SANTA CRUZ, Bolivia — President Evo Morales of Bolivia accused the United States of undermining democratic government in Latin America in a speech Monday about purported plots and conspiracies originating in Washington as Defense Secretary Robert Gates listened only a few feet away.
Gates gave no noticeable reaction as Morales opened a conference of defense ministers with a rambling, hourlong address that condemned the U.S. military, several former U.S. ambassadors to Bolivia, the Drug Enforcement Administration, the International Monetary Fund and two American members of Congress.
All of them, Morales said, are or have been engaged in secret plans to overthrow the government in Bolivia or its Latin American neighbors. He provided few details and no evidence, though he said there were documents showing a former U.S. envoy to Bolivia had conspired with his opponents to overthrow him.
Woman in blasphemy case may avoid death
KARACHI, Pakistan — Hopes were raised Monday that a Pakistani Christian woman, convicted of blaspheming the Prophet Muhammad this month and sentenced to death, will be pardoned soon.
Shahbaz Bhatti, the minister for minority affairs, said he was convinced that Asia Bibi was innocent, and the president's top representative in Punjab province, where the conviction occurred, predicted an award of clemency.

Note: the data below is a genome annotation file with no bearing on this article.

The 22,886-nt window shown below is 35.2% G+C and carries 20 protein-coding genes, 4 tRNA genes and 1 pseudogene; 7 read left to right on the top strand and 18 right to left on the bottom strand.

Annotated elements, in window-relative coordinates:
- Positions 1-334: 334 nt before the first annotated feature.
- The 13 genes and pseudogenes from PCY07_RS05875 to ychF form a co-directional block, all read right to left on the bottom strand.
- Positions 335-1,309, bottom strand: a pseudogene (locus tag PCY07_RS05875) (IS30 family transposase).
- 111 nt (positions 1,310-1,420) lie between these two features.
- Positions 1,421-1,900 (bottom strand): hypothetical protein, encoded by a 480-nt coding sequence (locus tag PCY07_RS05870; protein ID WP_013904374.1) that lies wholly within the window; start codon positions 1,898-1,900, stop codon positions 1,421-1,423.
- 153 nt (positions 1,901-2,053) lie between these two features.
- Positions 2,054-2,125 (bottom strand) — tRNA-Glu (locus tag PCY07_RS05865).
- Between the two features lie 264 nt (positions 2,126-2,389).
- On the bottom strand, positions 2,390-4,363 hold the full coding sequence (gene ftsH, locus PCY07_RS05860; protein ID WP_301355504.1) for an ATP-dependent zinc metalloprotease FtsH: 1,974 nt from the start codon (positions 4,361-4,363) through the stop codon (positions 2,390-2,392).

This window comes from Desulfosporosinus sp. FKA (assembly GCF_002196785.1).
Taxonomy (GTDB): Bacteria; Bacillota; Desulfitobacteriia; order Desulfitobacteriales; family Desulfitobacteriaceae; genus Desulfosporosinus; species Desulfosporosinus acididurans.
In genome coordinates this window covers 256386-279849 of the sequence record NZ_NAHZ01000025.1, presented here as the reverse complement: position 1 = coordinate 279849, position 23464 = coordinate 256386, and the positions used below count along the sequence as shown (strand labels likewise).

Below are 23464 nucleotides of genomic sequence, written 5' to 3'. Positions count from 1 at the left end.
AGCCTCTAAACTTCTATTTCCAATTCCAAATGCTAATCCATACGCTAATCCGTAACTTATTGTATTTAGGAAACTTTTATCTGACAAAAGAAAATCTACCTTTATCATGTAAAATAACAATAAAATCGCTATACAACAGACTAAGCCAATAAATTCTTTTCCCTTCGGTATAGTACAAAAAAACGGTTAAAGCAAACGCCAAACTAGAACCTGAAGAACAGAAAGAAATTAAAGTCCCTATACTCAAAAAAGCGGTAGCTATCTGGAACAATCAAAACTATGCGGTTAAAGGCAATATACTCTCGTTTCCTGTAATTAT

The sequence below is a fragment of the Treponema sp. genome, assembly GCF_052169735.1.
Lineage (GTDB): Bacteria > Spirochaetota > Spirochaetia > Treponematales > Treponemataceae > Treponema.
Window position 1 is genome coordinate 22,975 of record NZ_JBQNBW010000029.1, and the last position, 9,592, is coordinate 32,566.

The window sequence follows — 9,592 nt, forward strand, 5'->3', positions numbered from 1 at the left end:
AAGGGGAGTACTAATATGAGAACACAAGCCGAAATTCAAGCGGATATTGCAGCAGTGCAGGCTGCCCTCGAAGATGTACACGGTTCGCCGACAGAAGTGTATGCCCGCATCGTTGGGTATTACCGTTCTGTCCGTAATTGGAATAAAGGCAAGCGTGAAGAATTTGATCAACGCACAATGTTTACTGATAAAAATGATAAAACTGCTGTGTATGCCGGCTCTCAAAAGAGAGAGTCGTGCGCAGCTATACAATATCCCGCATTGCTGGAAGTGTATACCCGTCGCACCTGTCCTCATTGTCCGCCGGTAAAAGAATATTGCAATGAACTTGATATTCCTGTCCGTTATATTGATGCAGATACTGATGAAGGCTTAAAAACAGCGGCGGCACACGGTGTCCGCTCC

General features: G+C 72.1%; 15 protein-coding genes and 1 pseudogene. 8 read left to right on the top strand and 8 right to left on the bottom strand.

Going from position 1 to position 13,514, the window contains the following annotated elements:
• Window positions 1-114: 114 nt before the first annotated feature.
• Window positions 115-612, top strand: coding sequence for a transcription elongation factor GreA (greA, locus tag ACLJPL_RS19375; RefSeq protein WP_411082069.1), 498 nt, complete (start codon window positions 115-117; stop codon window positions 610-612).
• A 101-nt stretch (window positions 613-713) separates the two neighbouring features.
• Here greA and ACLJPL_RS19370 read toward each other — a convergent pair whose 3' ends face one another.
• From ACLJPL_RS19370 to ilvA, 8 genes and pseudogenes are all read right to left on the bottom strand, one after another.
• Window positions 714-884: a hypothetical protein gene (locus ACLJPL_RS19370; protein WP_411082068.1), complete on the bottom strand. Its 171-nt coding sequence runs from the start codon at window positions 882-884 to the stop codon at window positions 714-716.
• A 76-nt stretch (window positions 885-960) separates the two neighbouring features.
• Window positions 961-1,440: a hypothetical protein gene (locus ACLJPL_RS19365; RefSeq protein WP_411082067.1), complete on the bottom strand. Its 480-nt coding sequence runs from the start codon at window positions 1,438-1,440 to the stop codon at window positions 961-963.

The case raised an international outcry, including a plea for mercy from Pope Benedict XVI. However, even if Bibi, who's spent a year and a half in jail on the charge, is granted a presidential pardon, the blasphemy law remains in place in Pakistan, a majority of whose population is Muslim.
Critics charge that the law is an instrument for terrorizing minorities, leading to dozens of people being jailed each year on trumped-up charges.
Irish aid bid triggers elections in 2011
DUBLIN — Ireland's bid for financial aid prompted Prime Minister Brian Cowen to call for elections Monday after support for his government unraveled.
Cowen made the announcement hours after the Green Party said it would pull out of his coalition. He said the vote will come early next year after passage of a 2011 budget.
A rescue package that Goldman Sachs estimates may total $136 billion failed to damp speculation that Portugal and Spain would follow Ireland in tapping the fund set up by the European Union and International Monetary Fund after the Greece rescue.
The aid, which Irish officials said as recently as Wednesday they didn't need, marks the latest blow to an economy that more than doubled in the decade ending in 2006. The bursting of the real-estate bubble in 2008 plunged the country into a recession and brought its banks close to collapse.
—Bloomberg News Service